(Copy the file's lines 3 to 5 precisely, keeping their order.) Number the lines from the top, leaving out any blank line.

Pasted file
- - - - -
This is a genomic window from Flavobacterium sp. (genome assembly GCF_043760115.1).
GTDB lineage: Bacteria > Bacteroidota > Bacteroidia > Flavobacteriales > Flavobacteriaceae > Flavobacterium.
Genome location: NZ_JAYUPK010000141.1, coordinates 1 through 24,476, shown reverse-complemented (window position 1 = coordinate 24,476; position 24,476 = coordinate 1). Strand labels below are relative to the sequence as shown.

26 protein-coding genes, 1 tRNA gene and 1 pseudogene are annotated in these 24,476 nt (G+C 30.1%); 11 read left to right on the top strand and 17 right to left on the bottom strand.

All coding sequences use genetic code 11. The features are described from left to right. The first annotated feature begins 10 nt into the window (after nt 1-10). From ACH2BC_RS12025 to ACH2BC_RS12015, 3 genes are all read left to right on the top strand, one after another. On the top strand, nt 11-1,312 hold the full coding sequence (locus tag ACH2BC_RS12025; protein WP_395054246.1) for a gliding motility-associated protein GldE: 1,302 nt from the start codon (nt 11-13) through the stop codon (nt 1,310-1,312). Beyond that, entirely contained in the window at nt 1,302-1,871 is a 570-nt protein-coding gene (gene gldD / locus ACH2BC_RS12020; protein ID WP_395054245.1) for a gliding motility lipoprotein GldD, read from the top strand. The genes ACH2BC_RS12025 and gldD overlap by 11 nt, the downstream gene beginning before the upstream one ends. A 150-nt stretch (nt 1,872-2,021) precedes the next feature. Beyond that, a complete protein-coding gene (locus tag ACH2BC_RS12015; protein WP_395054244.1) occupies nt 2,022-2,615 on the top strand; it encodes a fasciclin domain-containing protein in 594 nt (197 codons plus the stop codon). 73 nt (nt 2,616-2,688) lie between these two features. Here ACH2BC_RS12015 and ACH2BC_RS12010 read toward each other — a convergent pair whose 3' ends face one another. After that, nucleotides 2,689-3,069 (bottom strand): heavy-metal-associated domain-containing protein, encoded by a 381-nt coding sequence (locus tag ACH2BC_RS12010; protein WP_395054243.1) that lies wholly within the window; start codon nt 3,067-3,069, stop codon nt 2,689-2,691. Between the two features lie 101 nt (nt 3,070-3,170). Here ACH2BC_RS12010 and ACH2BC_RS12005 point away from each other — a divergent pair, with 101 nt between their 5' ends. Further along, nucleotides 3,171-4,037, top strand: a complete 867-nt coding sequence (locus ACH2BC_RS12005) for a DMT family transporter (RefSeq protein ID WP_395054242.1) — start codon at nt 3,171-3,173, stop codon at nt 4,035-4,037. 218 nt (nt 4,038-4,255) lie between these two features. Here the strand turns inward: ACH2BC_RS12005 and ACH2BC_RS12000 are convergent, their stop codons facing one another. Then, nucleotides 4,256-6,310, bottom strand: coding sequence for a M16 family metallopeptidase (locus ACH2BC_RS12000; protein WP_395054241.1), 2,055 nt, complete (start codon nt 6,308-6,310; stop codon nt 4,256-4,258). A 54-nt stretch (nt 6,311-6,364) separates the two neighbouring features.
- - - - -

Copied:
Genome location: NZ_JAYUPK010000141.1, coordinates 1 through 24,476, shown reverse-complemented (window position 1 = coordinate 24,476; position 24,476 = coordinate 1). Strand labels below are relative to the sequence as shown.

26 protein-coding genes, 1 tRNA gene and 1 pseudogene are annotated in these 24,476 nt (G+C 30.1%); 11 read left to right on the top strand and 17 right to left on the bottom strand.

All coding sequences use genetic code 11. The features are described from left to right. The first annotated feature begins 10 nt into the window (after nt 1-10). From ACH2BC_RS12025 to ACH2BC_RS12015, 3 genes are all read left to right on the top strand, one after another. On the top strand, nt 11-1,312 hold the full coding sequence (locus tag ACH2BC_RS12025; protein WP_395054246.1) for a gliding motility-associated protein GldE: 1,302 nt from the start codon (nt 11-13) through the stop codon (nt 1,310-1,312). Beyond that, entirely contained in the window at nt 1,302-1,871 is a 570-nt protein-coding gene (gene gldD / locus ACH2BC_RS12020; protein ID WP_395054245.1) for a gliding motility lipoprotein GldD, read from the top strand. The genes ACH2BC_RS12025 and gldD overlap by 11 nt, the downstream gene beginning before the upstream one ends. A 150-nt stretch (nt 1,872-2,021) precedes the next feature. Beyond that, a complete protein-coding gene (locus tag ACH2BC_RS12015; protein WP_395054244.1) occupies nt 2,022-2,615 on the top strand; it encodes a fasciclin domain-containing protein in 594 nt (197 codons plus the stop codon). 73 nt (nt 2,616-2,688) lie between these two features. Here ACH2BC_RS12015 and ACH2BC_RS12010 read toward each other — a convergent pair whose 3' ends face one another. After that, nucleotides 2,689-3,069 (bottom strand): heavy-metal-associated domain-containing protein, encoded by a 381-nt coding sequence (locus tag ACH2BC_RS12010; protein WP_395054243.1) that lies wholly within the window; start codon nt 3,067-3,069, stop codon nt 2,689-2,691. Between the two features lie 101 nt (nt 3,070-3,170). Here ACH2BC_RS12010 and ACH2BC_RS12005 point away from each other — a divergent pair, with 101 nt between their 5' ends. Further along, nucleotides 3,171-4,037, top strand: a complete 867-nt coding sequence (locus ACH2BC_RS12005) for a DMT family transporter (RefSeq protein ID WP_395054242.1) — start codon at nt 3,171-3,173, stop codon at nt 4,035-4,037. 218 nt (nt 4,038-4,255) lie between these two features. Here the strand turns inward: ACH2BC_RS12005 and ACH2BC_RS12000 are convergent, their stop codons facing one another. Then, nucleotides 4,256-6,310, bottom strand: coding sequence for a M16 family metallopeptidase (locus ACH2BC_RS12000; protein WP_395054241.1), 2,055 nt, complete (start codon nt 6,308-6,310; stop codon nt 4,256-4,258). A 54-nt stretch (nt 6,311-6,364) separates the two neighbouring features.